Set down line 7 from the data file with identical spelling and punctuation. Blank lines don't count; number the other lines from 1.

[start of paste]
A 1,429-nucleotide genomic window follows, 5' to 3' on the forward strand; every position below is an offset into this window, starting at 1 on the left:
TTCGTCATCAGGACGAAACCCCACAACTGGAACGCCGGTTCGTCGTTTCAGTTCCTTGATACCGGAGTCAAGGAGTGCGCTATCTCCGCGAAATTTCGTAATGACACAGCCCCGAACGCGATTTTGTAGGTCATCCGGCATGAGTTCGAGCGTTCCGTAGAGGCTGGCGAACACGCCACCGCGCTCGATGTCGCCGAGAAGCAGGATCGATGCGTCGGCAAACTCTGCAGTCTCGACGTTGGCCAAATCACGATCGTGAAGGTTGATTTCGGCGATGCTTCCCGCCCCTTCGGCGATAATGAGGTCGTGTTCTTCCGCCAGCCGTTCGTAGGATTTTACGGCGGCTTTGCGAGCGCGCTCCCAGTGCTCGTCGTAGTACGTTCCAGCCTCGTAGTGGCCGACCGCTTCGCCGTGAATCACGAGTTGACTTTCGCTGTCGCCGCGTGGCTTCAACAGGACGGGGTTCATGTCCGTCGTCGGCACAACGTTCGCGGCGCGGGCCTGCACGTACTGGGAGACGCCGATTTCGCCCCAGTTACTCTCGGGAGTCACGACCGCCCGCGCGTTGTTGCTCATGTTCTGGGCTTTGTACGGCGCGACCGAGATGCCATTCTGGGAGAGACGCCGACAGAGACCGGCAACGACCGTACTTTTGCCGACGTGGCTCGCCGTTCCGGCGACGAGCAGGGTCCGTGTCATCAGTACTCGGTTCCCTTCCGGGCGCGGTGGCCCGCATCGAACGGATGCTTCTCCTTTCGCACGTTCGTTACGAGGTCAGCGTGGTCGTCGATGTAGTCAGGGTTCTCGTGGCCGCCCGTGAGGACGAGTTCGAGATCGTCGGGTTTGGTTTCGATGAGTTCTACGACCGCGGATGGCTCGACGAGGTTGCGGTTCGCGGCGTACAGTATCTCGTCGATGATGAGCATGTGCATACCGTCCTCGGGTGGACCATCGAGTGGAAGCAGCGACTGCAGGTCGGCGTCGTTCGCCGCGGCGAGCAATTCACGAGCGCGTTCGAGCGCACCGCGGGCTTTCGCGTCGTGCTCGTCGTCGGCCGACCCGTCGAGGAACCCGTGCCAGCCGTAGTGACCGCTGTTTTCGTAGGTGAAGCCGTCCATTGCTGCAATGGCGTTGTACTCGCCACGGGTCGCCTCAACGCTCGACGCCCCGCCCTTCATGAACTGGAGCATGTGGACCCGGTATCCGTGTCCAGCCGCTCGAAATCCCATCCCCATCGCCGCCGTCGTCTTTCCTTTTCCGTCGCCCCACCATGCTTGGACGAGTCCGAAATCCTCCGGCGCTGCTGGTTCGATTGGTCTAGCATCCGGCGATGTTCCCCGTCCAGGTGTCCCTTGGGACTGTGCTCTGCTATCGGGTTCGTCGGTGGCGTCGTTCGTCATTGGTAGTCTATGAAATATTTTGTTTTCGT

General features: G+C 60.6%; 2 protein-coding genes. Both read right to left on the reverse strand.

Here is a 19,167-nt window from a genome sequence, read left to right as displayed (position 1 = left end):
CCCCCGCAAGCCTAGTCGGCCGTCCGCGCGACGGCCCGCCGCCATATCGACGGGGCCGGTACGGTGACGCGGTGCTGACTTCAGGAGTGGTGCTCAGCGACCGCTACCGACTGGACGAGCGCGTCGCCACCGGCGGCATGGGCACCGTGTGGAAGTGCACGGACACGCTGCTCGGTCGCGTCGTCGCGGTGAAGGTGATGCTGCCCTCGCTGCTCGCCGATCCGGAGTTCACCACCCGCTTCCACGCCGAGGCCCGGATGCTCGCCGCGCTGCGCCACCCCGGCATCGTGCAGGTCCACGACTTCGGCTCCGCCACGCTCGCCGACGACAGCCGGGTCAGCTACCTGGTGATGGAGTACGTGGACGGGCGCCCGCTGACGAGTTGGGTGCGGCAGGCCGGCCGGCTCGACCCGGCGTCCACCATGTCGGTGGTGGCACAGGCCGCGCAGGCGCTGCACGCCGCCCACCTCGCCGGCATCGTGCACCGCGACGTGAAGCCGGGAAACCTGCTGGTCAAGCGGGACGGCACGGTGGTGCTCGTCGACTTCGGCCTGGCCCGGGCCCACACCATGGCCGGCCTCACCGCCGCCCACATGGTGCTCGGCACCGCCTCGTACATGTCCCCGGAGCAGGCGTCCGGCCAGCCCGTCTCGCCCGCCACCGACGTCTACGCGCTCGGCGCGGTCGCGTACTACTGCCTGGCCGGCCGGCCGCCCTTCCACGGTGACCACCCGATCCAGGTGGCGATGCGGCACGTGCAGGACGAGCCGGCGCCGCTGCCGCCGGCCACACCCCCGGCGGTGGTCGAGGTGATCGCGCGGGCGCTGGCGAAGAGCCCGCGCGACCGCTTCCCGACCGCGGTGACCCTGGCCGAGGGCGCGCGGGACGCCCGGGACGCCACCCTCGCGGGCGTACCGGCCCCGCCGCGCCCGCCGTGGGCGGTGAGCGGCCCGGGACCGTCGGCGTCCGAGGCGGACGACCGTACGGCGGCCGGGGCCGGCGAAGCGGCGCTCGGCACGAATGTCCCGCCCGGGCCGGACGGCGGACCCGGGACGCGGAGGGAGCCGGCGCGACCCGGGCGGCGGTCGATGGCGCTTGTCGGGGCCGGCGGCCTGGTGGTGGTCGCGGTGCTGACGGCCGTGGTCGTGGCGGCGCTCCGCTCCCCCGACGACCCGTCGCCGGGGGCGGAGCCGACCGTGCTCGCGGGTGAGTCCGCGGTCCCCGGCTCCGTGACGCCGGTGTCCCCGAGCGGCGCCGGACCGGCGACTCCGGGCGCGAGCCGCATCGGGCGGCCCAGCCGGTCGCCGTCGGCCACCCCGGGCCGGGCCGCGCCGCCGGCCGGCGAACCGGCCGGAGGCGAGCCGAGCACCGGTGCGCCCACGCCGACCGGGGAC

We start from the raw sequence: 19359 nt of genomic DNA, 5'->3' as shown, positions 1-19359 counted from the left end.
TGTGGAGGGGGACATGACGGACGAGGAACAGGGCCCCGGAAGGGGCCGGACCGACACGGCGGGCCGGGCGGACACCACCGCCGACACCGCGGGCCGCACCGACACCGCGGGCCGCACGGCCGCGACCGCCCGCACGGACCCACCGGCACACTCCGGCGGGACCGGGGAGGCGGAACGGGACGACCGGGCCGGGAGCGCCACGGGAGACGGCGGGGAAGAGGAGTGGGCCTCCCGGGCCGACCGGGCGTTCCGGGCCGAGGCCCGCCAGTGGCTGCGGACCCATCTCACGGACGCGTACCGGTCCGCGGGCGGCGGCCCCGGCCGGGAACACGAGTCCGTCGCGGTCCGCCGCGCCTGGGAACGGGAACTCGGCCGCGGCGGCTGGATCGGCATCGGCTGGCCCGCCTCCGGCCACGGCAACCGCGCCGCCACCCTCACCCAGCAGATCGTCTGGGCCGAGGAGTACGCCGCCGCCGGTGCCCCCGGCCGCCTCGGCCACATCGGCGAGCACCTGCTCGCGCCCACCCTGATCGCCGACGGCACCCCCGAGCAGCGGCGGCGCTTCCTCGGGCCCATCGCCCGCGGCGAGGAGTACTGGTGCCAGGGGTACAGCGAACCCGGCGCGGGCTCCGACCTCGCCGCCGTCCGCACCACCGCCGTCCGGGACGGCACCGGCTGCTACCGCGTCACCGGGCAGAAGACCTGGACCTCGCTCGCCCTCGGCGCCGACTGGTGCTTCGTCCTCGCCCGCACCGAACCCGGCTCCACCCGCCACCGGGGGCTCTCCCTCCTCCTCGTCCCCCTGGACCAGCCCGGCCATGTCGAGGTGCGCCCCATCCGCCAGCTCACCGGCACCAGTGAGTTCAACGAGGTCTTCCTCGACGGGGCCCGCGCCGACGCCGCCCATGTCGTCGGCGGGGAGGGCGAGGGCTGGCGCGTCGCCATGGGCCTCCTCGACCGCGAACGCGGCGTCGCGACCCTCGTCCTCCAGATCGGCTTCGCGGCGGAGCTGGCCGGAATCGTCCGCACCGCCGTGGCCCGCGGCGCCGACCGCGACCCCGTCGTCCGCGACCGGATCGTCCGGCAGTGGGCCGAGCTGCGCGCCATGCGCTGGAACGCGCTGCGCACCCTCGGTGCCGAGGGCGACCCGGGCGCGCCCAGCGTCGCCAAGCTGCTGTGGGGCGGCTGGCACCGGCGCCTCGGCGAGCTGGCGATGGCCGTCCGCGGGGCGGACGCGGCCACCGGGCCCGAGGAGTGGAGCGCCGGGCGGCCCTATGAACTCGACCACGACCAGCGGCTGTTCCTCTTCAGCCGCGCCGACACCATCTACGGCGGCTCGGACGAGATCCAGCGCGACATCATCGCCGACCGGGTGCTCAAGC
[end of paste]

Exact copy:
TGTGGAGGGGGACATGACGGACGAGGAACAGGGCCCCGGAAGGGGCCGGACCGACACGGCGGGCCGGGCGGACACCACCGCCGACACCGCGGGCCGCACCGACACCGCGGGCCGCACGGCCGCGACCGCCCGCACGGACCCACCGGCACACTCCGGCGGGACCGGGGAGGCGGAACGGGACGACCGGGCCGGGAGCGCCACGGGAGACGGCGGGGAAGAGGAGTGGGCCTCCCGGGCCGACCGGGCGTTCCGGGCCGAGGCCCGCCAGTGGCTGCGGACCCATCTCACGGACGCGTACCGGTCCGCGGGCGGCGGCCCCGGCCGGGAACACGAGTCCGTCGCGGTCCGCCGCGCCTGGGAACGGGAACTCGGCCGCGGCGGCTGGATCGGCATCGGCTGGCCCGCCTCCGGCCACGGCAACCGCGCCGCCACCCTCACCCAGCAGATCGTCTGGGCCGAGGAGTACGCCGCCGCCGGTGCCCCCGGCCGCCTCGGCCACATCGGCGAGCACCTGCTCGCGCCCACCCTGATCGCCGACGGCACCCCCGAGCAGCGGCGGCGCTTCCTCGGGCCCATCGCCCGCGGCGAGGAGTACTGGTGCCAGGGGTACAGCGAACCCGGCGCGGGCTCCGACCTCGCCGCCGTCCGCACCACCGCCGTCCGGGACGGCACCGGCTGCTACCGCGTCACCGGGCAGAAGACCTGGACCTCGCTCGCCCTCGGCGCCGACTGGTGCTTCGTCCTCGCCCGCACCGAACCCGGCTCCACCCGCCACCGGGGGCTCTCCCTCCTCCTCGTCCCCCTGGACCAGCCCGGCCATGTCGAGGTGCGCCCCATCCGCCAGCTCACCGGCACCAGTGAGTTCAACGAGGTCTTCCTCGACGGGGCCCGCGCCGACGCCGCCCATGTCGTCGGCGGGGAGGGCGAGGGCTGGCGCGTCGCCATGGGCCTCCTCGACCGCGAACGCGGCGTCGCGACCCTCGTCCTCCAGATCGGCTTCGCGGCGGAGCTGGCCGGAATCGTCCGCACCGCCGTGGCCCGCGGCGCCGACCGCGACCCCGTCGTCCGCGACCGGATCGTCCGGCAGTGGGCCGAGCTGCGCGCCATGCGCTGGAACGCGCTGCGCACCCTCGGTGCCGAGGGCGACCCGGGCGCGCCCAGCGTCGCCAAGCTGCTGTGGGGCGGCTGGCACCGGCGCCTCGGCGAGCTGGCGATGGCCGTCCGCGGGGCGGACGCGGCCACCGGGCCCGAGGAGTGGAGCGCCGGGCGGCCCTATGAACTCGACCACGACCAGCGGCTGTTCCTCTTCAGCCGCGCCGACACCATCTACGGCGGCTCGGACGAGATCCAGCGCGACATCATCGCCGACCGGGTGCTCAAGC